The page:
Major Biden Is Facing More Trouble

The White House is housing dogs for the first time in four years, but it doesn't have everyone's tails wagging. Joe Biden and Jill Biden brought their two German Shepherds into the White House when Joe was inaugurated as the 46th President of the United States in January 2021 and they celebrated with multiple posts to their dogs' official Instagram account. Unfortunately, it hasn't been the easiest transition for their newest dog, Major.

Major turned heads in early March 2021 when he was involved in a "biting incident" serious enough that the United States Secret Service agent involved received medical treatment, per CNN. Both dogs were subsequently moved to the Bidens' Delaware residence, but were brought back on March 24, as reported by NPR.

In response to the biting issue, White House press secretary Jen Psaki spoke publicly on the matter. "[Champ and Major] are still getting acclimated and accustomed to their surroundings and new people. And on Monday, the first family's younger dog, Major, was surprised by an unfamiliar person and reacted in a way that resulted in a minor injury to the individual," she confirmed, per CNN.

Major was adopted by the Biden family in 2018 from the Delaware Humane Association (via NPR) and is the first rescue dog to live in the White House. The older German Shepherd, Champ, was adopted in 2008. Champ seems to be adjusting to his new life better than Major,  who is now facing more trouble. Here's why.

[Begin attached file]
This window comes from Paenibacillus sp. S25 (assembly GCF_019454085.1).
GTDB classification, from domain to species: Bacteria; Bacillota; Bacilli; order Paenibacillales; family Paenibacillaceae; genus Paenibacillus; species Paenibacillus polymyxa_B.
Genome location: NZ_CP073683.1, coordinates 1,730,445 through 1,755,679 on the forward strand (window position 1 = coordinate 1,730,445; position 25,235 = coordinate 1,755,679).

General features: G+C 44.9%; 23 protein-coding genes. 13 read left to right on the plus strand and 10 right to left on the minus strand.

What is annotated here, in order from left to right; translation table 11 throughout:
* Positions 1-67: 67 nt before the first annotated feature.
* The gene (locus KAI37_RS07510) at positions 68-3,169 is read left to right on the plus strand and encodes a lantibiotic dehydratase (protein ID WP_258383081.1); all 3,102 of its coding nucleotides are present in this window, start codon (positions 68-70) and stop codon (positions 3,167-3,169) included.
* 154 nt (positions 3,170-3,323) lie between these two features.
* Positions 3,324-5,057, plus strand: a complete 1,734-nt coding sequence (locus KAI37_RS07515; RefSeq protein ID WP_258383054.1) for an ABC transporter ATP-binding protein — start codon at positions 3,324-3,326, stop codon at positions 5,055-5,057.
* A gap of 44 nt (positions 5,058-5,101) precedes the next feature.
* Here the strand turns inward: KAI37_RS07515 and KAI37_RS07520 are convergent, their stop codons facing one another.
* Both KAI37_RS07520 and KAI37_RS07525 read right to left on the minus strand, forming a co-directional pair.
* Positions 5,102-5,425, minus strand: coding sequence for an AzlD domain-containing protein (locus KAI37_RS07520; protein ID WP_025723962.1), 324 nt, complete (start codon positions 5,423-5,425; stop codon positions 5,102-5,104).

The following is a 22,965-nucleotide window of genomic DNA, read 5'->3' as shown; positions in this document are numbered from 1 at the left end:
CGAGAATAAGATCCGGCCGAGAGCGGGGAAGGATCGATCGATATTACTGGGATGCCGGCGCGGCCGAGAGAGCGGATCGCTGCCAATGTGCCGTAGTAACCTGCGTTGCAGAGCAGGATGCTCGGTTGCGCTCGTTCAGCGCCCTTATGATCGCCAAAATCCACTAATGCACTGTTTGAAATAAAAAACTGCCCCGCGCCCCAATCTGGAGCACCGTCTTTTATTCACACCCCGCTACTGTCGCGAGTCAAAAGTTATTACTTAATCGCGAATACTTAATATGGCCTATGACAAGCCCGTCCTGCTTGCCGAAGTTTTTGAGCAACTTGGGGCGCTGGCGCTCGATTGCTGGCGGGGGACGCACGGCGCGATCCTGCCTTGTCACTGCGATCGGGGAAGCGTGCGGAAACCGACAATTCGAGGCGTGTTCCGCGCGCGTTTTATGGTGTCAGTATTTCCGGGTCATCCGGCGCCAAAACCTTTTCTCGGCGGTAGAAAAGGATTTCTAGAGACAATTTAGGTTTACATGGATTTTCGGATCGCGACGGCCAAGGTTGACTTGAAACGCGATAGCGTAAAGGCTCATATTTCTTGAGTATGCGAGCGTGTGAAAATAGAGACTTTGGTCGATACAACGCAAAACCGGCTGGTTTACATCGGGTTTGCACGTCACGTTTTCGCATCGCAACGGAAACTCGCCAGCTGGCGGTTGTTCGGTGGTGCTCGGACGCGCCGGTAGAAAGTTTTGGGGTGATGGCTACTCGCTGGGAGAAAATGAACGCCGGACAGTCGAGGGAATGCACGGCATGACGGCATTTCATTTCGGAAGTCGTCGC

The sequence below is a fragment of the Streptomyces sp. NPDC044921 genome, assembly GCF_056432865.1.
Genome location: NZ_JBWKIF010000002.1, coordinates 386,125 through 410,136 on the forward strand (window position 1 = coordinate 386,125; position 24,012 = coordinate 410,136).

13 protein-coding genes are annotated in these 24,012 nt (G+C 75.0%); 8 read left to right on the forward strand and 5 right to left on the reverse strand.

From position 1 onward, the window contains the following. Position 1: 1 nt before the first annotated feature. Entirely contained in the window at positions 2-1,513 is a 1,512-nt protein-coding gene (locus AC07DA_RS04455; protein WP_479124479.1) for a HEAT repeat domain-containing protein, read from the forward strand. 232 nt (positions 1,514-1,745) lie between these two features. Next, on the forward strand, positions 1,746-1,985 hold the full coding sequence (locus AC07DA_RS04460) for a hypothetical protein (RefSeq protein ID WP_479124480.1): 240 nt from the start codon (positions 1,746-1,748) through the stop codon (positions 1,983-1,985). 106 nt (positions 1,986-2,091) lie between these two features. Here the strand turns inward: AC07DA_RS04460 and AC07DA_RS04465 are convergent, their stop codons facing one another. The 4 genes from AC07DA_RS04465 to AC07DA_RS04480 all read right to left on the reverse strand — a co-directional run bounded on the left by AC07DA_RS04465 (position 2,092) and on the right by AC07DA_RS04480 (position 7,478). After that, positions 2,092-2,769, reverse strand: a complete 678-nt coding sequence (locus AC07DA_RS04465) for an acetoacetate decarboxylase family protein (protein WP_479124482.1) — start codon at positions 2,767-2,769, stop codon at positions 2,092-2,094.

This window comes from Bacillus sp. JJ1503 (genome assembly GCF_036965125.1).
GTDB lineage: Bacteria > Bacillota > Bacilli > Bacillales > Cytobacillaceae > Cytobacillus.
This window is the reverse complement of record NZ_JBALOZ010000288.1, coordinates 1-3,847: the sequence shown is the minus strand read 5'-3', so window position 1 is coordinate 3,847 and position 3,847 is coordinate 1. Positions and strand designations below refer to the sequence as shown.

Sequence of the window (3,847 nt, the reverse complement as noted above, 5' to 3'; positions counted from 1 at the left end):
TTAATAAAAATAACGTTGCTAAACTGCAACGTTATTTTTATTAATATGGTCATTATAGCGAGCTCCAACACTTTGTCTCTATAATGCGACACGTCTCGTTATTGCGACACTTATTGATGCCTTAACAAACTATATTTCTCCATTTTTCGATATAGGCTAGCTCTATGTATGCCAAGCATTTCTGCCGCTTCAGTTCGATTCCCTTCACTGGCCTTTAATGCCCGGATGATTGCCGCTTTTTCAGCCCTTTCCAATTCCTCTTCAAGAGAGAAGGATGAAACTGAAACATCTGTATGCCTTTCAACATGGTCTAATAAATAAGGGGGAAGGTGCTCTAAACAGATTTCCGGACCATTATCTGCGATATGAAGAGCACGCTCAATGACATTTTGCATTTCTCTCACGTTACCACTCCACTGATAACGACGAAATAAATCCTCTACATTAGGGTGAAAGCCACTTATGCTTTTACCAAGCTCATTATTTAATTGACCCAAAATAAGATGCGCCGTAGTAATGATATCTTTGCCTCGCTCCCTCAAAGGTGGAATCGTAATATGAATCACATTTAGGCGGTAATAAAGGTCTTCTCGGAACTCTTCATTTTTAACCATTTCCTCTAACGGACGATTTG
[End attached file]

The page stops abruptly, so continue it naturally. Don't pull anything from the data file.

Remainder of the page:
Major Biden was involved in another 'biting incident'

According to two sources close to the situation (via CNN), Major Biden has bitten another person on the grounds of the White House. This time, it was a National Park Service employee who was working on the White House South Lawn on March 30, 2021. The employee received attention from the White House medical unit, but was able to return to work right away. Michael LaRosa, First lady Jill Biden's press secretary, confirmed that Major "nipped someone on a walk" and is "still adjusting to his new surroundings."

Biden told ABC News on March 17 that Major received training following his first biting incident and said Major only wants to protect himself and the people he loves. "Look, Major was a rescue pup. Major did not bite someone and penetrate the skin," Biden stated. "He turned a corner, there's two people he doesn't know at all, you know, and they move and moves to protect. But he's a sweet dog," he continued. "Eighty-five percent of the people there love him. All he does is lick them and wag his tail."

As of this writing, Major is still on the grounds of the White House.